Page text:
Apple recently blocked Facebook‘s Research VPN app for violating terms of its developer agreement and accessing data of users in exchange for $20 per month. Yesterday, reports claimed that Google too has been running a data vacuuming app, which the search giant said will shut down. But, Apple has blocked Google’s ability to distribute its internal iOS apps, before Google could voluntarily shut it down, TheVerge reported.
However, the Cupertino giant has now restored Facebook’s enterprise certificate. The report mentioned that a person familiar with the matter asserted that “early versions of Google Maps, Hangouts, Gmail, and other pre-release beta apps have stopped working today, alongside employee-only apps like a Gbus app for transportation and Google’s internal cafe app.”
“We’re working with Apple to fix a temporary disruption to some of our corporate iOS apps, which we expect will be resolved soon,” a Google spokesperson said. Commenting on the issue, an Apple spokesperson in a statement to BuzzFeed said that “We are working together with Google to help them reinstate their enterprise certificates very quickly.” This further clears that Apple will soon restore the search giant’s enterprise development certificate. Those unaware of the enterprise certificate, it is basically software permission, that lets companies load internal mobile apps onto the smartphones of beta testers, research participants and employees.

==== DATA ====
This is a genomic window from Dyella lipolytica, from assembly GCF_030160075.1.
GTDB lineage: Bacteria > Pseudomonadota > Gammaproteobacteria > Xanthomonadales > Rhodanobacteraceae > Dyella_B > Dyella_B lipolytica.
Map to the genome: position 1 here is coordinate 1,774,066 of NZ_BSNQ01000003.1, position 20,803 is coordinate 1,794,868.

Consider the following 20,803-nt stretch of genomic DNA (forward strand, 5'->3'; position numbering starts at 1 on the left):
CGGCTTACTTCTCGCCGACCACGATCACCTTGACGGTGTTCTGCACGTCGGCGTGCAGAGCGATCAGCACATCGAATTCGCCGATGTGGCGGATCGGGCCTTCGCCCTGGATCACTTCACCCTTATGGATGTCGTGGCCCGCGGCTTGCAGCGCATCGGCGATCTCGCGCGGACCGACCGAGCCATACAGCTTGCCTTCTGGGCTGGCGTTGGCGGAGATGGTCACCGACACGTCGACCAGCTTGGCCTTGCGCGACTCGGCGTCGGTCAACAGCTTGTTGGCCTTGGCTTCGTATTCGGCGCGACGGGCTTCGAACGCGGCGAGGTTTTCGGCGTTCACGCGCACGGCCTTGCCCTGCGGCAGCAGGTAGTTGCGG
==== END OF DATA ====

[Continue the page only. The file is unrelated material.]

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Yesterday, we reported that Google has been running an app labeled Screenwise Meter, that lets users earn gift cards “for sideloading an Enterprise Certificate-based VPN app that allows Google to monitor and analyze their traffic and data.” Google also issued an apology asserting that “the Screenwise Meter iOS app should not have operated under Apple’s developer enterprise program — this was a mistake, and we apologize.
We have disabled this app on iOS devices. This app is completely voluntary and always has been. We’ve been upfront with users about the way we use their data in this app, we have no access to encrypted data in apps and on devices, and users can opt out of the program at any time.”